Although Bingham happily engaged in nitty-gritty constitutional exposition, he regularly rooted it in normative political philosophy. He understood the basics of political philosophy very similarly to the way in which the American Founders and his fellow Republicans did: in terms of the natural rights and social compact theory of government as developed preeminendy by John Locke. As Bingham said in 1857,

    [t]he Constitution is based upon the EQUALITY of the human race .... A State formed under the Constitution, and pursuant to its spirit, must rest upon this great principle of EQUALITY. Its primal object must be to protect each human being within its jurisdiction in the free and full enjoyment of his natural rights. . . . [T]he rights of human nature belong to each member of the State, and cannot be forfeited but by crime."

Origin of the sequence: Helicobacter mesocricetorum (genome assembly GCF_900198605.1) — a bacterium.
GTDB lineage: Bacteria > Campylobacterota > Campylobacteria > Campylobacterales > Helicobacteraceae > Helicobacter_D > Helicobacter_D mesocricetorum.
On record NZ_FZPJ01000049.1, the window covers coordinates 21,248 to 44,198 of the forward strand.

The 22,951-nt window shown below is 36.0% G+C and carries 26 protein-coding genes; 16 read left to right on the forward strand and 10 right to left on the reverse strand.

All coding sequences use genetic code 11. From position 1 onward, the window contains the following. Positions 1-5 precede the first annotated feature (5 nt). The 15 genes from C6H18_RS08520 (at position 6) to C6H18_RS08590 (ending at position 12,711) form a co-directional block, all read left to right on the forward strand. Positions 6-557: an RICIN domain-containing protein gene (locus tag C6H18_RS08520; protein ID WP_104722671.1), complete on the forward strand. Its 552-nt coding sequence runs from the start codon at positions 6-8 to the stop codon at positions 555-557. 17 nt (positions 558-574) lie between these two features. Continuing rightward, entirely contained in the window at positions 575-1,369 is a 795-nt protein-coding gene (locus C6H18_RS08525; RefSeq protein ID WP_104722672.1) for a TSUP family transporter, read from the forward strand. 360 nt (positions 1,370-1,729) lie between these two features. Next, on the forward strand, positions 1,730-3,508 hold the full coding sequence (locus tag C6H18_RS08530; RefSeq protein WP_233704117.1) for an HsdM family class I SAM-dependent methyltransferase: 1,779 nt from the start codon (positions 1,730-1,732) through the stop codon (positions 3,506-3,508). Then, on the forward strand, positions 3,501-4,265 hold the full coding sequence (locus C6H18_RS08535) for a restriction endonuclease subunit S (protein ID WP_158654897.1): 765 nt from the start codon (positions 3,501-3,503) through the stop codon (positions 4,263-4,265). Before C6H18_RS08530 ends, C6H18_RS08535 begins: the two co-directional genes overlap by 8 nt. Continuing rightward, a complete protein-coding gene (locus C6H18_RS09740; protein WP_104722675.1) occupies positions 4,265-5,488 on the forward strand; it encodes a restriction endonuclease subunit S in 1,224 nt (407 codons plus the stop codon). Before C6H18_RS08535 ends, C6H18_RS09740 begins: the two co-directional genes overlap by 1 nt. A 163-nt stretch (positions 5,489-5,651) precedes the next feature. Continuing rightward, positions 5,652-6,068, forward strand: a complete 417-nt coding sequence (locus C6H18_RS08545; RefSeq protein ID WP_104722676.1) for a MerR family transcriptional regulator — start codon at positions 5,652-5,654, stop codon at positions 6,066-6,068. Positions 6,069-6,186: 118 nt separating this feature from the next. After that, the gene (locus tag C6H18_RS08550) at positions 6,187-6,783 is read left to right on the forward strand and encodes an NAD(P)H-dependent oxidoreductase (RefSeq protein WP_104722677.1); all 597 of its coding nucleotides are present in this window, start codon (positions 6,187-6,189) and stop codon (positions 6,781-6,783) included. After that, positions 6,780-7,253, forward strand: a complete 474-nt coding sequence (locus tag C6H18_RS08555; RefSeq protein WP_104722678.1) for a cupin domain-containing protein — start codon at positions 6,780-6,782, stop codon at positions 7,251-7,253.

In his speech on Oregon, he repeated that thought almost verbatim and added to it the affirmation of "natural rights [as] those rights common to all men ... to protect which, not to confer, all good governments are instituted." (12) Clearly he is referring to the same philosophy of government that found expression in the Declaration of Independence: men are created equal in the sense that no human being has a natural or divine right to rule another, but insecurity of rights without rule is so severe that the equal individuals recognize that a body with coercive power, government, is necessary to cure the rights insecurity of life without government. (13)

    The task of government follows for Bingham from this account of its origins: "to establish justice, to promote the general welfare, and to secure to each and every person . . . the absolute enjoyment of the rights of human nature, which are as imperishable as the human soul, and as universal as the human race." (14) From the original equality of all and the task of securing rights follows the standard that...